Learning to appreciate the arts through urban dance and beatboxing

Learning to appreciate the arts through urban dance and beatboxing

Our JR posed, strutted and beatboxed at the Culture @Maze Street Culture Festival 2017, which encourages teens to get together and get involved in the arts

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Junior Reporter Heather (left) learns catwalk from instructor Mira.
Photo: Junior reporter Heather Ng
Junior Reporter
Being an adventurous, outgoing person, my goal is to live life to its fullest. I hope I'll achieve my goal and play a part in healing the world.

The Culture @Maze Street Culture Festival 2017 saw groups of young people learn how to spit lightning-fast beats and bust some serious dance moves.

Co-organised by Youth Square and the Tung Wah Groups of Hospital Tuen Mun Integrated Service Centre, the festival invited teens from Hong Kong, Macau, Taiwan, and Singapore to take part in a series of urban dance and music workshops from August 11-17.

Young Post went along to two of these workshops – vogue dancing and beat boxing – to put our own creative skills to the test.


Can't knock the hustle


Hear the word “vogue” and images of models, posing, and sassy catwalks spring to mind. But in the dance world, vogue is a style which imitates the fluidity and flexibility of model poses often found in fashion magazines such as Vogue (the dance’s namesake).

The dance workshop was conducted by the bubbly and energetic Mira, an instructor from Macau who has been practising this dance form for three years . She introduced to participants to the three main styles: Old way, New way, and Vogue Fem. Mira taught us the five major components of this third style.

Atlas demonstrates the basic techniques of beat boxing.
Photo: Youth Square

The beatboxing workshop was conducted by soft-spoken local artist Atlas, who has been beatboxing for three years.

Beatboxing is essentially making the sounds of a drumkit. Atlas introduced the basics sounds: “B”, “T”, and “K”, then participants tried different arrangements of these sound. Atlas gradually made the arrangements more complex by putting emphasis on certain beats and adding different speeds.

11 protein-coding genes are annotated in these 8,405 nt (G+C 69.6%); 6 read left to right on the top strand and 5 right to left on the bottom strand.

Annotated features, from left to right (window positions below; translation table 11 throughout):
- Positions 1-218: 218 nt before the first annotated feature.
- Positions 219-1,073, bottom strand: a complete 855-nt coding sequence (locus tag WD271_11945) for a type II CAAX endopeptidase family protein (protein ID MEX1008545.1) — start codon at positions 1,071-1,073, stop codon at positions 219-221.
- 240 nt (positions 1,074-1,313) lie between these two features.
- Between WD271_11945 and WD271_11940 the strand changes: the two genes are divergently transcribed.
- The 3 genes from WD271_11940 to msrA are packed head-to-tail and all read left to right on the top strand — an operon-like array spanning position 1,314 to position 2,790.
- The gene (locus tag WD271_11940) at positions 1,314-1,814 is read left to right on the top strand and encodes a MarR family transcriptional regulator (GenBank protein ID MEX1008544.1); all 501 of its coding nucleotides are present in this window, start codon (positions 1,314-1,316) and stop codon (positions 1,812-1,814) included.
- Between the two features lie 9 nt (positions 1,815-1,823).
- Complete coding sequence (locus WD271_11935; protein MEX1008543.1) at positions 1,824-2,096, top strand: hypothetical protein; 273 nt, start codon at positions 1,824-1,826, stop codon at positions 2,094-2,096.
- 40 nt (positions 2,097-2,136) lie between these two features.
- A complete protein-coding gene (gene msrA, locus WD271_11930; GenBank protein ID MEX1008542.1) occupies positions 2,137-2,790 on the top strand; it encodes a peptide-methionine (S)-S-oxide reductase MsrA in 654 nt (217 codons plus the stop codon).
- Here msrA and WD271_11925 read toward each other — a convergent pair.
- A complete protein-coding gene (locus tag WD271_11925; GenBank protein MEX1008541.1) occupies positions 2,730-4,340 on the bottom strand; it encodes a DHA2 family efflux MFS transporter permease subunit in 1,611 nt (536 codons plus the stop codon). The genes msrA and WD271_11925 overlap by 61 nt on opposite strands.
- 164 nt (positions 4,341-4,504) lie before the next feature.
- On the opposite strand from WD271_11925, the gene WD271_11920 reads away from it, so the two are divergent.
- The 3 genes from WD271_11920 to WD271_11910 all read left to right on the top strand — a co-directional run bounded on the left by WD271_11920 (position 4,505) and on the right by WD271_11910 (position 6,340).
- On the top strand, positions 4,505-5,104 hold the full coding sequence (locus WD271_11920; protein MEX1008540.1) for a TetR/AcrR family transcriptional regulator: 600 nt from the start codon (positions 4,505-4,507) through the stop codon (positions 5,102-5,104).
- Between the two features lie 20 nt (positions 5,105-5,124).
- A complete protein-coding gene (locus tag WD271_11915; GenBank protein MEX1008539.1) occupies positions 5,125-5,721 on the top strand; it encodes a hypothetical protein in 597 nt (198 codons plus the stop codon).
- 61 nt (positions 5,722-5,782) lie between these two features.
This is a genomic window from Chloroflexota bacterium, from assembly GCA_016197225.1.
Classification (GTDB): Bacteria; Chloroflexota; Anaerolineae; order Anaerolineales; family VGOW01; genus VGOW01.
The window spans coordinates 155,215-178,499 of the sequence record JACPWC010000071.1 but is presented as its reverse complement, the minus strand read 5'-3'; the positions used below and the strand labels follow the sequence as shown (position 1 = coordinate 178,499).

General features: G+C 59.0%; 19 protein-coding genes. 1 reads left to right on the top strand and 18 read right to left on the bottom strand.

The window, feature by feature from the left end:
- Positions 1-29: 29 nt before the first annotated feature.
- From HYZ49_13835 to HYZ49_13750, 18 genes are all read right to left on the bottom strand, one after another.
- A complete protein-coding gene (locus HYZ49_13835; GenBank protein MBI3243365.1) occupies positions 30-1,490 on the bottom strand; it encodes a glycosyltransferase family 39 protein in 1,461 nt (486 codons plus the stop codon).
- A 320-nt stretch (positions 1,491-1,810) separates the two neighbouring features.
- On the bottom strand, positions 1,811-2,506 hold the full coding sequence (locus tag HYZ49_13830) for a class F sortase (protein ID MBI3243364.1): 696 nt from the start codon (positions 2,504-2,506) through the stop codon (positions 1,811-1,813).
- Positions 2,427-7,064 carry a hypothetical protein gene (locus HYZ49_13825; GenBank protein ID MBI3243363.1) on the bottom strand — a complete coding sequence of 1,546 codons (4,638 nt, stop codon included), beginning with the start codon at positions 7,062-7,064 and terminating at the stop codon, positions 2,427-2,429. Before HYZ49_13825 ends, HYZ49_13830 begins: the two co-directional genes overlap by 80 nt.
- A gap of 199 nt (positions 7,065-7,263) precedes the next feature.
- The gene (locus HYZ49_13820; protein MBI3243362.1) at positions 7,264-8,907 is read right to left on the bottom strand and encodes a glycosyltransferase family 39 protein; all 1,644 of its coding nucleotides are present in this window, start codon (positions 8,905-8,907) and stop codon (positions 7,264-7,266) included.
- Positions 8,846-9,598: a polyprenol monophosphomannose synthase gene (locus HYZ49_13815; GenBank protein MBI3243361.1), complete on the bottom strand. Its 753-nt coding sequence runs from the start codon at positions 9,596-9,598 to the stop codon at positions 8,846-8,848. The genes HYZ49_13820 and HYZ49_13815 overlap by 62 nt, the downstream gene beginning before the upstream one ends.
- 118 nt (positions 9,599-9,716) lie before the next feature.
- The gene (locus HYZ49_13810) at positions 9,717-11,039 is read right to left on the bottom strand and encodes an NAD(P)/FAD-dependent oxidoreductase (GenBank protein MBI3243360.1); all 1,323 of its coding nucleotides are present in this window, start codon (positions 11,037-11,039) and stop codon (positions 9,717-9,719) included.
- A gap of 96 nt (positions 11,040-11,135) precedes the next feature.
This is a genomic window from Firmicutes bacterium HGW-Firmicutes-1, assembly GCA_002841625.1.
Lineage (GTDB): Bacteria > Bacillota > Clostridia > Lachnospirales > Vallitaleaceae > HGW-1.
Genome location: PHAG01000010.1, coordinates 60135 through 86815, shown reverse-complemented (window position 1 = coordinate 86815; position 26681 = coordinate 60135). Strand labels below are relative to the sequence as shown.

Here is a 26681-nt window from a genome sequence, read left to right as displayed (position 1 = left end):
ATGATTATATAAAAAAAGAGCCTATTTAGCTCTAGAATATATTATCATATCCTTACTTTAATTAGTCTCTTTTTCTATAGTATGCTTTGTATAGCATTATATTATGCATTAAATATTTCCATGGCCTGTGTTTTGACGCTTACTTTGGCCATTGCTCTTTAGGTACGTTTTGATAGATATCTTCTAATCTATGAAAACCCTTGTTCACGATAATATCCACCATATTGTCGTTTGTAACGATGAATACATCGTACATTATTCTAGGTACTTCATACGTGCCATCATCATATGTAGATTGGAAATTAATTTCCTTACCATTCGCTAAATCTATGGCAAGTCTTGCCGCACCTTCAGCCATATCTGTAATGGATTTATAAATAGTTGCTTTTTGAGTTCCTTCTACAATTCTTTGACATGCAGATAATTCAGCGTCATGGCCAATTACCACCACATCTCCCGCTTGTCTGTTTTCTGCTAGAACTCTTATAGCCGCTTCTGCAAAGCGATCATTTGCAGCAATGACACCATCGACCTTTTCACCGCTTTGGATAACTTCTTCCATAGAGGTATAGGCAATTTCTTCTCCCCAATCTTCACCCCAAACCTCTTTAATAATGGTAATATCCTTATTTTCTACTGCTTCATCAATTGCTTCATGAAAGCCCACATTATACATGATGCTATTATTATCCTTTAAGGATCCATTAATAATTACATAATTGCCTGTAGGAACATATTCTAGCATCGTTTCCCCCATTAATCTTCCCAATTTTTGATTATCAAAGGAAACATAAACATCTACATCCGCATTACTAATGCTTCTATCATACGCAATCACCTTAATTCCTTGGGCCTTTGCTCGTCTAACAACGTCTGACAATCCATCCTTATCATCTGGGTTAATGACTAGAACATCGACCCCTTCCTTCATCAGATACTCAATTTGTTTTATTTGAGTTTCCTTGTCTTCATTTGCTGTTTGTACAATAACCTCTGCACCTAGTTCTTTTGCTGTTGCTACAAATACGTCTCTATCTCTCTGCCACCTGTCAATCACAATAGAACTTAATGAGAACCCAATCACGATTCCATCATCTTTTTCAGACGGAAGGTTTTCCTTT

The main ingredients of Vogue Fem

Duck walk – This is probably the easiest move to get the hang of. The dancer squats, resting on the back of their heels, then kicks their feet out repeatedly in time with the beat. The move takes its name from its resemblance tp, well, a duck walking.

Dance instructer Mira demonstrates the duck walk.
Photo: Heather Ng

Cat walk – Dancers unleash their inner divas with an exaggerated feminine walk, lifting each leg up high and crossing it over the other, arms thrown in opposite directions while hips sway from side to side.

Hand movement – Mime is used as dance moves, or to tell a story. Hand movements can be either choreographed or freestyle.

Floor movement – Dancers roll, twist and move on the ground in a smooth, sensual manner. Floor movements are most tricky as they require flexibility and skill to make the movements look fluid.

Dips – The dancer drops to the floor, arms supporting the torso a few centimetres off the ground with one leg pointing to the air dramatically while the other is curled on the floor. Timing is particularly important in this move; dancers need to listen to the music intently to make sure they “drop” quickly on the right beat.

After two hours of sweat and laughter, the whole class was able to execute a 40-second vogue routine. Mira’s parting advice to young vogue dancers was to be confident in your moves. As vogue is a relatively new style in Hong Kong, she also encouraged us to learn from other dancers and teachers worldwide to gain the most experience.


Meet HeartGrey, the beatboxer with the magical mouth


The beatboxing basics:

B– Close both lips and then release with a burst of air to create a plosive “buh” sound. This is known as the basic lip kick sound, and is one of the easiest and most common techniques.

K– Use the back of the tongue to make a “kuh” sound. Push your tongue against the palate and force air out from your throat, creating the sound of a rim shot, a sharp drum sound.

T – Make a simple “t’’ sound to mimic the sound of a closed high hat cymbal. You can then add a hiss for an open high hat later.

Heather attempts the lip roll.
Photo: Heather Ng

Lip roll – Things get trickier during this move. Open your jaw slightly and jut it to one side. Use your tongue to create suction from the corner of the mouth. Once you have perfected the basic lip roll, you can move on to other lip rolls such as the inward lip roll or pop lip roll. Don’t worry if you can’t produce a good sound at first – it takes time and practice, says Atlas.

Vocal bass – This is a difficult technique as it feels uncomfortable at first, warns Atlas. Bass is created by a slow vibration of the vocal chords. You can gradually increase in strength and volume. Drop your jaw to create more space at the back of your throat for a deeper sound.

In just two short hours, the participants had managed to master the basic beatboxing techniques and were able to perform complex arrangements.

Atlas’ advice to any aspiring beatboxers is to “just have fun”, and to constantly challenge yourself by making up new arrangements and joining beatboxing battles.

Edited by Charlotte Ames-Ettridge

This article appeared in the Young Post print edition as
Creating sick beats and slick dance moves

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